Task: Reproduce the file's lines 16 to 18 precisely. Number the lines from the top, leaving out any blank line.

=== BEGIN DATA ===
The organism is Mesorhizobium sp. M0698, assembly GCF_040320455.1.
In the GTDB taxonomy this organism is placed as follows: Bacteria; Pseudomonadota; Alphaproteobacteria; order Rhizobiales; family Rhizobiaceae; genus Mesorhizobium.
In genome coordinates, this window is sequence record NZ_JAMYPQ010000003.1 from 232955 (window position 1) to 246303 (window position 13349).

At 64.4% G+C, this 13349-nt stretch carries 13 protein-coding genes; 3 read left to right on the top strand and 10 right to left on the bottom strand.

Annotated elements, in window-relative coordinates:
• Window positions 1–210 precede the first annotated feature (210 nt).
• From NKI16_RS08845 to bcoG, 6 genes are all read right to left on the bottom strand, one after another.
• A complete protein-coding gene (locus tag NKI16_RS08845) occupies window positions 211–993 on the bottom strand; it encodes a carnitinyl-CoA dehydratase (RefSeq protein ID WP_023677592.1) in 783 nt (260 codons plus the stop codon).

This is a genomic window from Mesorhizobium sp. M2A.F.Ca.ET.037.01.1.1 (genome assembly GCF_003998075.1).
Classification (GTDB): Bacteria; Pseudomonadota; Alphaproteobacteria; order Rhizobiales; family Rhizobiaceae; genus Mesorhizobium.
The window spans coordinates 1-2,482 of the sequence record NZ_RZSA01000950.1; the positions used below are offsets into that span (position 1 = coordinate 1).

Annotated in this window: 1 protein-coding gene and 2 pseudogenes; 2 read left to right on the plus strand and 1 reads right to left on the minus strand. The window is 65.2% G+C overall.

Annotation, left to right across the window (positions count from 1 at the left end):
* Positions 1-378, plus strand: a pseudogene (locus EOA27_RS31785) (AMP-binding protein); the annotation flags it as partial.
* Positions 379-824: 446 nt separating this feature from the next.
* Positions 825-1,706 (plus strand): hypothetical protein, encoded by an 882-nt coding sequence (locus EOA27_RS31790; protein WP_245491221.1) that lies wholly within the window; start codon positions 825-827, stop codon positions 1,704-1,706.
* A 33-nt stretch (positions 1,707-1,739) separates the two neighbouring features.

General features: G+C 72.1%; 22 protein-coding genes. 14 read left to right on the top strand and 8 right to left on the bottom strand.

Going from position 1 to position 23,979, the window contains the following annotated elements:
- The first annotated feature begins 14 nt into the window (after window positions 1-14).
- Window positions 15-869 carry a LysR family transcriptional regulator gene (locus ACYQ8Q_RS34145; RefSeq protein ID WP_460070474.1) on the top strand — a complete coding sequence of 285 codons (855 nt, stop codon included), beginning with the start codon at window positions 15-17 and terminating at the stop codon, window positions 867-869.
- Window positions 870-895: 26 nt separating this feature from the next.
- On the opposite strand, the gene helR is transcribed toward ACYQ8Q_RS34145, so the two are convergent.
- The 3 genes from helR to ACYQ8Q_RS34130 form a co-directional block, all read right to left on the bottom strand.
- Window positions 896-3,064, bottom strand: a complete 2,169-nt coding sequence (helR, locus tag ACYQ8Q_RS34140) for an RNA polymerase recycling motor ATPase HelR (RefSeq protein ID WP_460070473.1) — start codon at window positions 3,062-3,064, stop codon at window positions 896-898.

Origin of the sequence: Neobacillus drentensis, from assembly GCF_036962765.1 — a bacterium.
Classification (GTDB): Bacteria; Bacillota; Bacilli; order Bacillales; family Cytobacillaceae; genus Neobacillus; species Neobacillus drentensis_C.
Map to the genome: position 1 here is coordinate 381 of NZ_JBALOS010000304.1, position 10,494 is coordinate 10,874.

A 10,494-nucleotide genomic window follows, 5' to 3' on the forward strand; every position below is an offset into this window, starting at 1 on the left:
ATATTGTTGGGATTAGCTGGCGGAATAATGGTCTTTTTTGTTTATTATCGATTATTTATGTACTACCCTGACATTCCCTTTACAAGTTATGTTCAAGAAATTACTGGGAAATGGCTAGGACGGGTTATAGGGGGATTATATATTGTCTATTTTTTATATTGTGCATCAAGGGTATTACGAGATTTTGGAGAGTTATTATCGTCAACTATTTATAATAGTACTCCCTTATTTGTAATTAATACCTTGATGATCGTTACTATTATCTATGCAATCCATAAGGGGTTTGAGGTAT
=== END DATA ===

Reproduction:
* Positions 825-1,706 (plus strand): hypothetical protein, encoded by an 882-nt coding sequence (locus EOA27_RS31790; protein WP_245491221.1) that lies wholly within the window; start codon positions 825-827, stop codon positions 1,704-1,706.
* A 33-nt stretch (positions 1,707-1,739) separates the two neighbouring features.

General features: G+C 72.1%; 22 protein-coding genes. 14 read left to right on the top strand and 8 right to left on the bottom strand.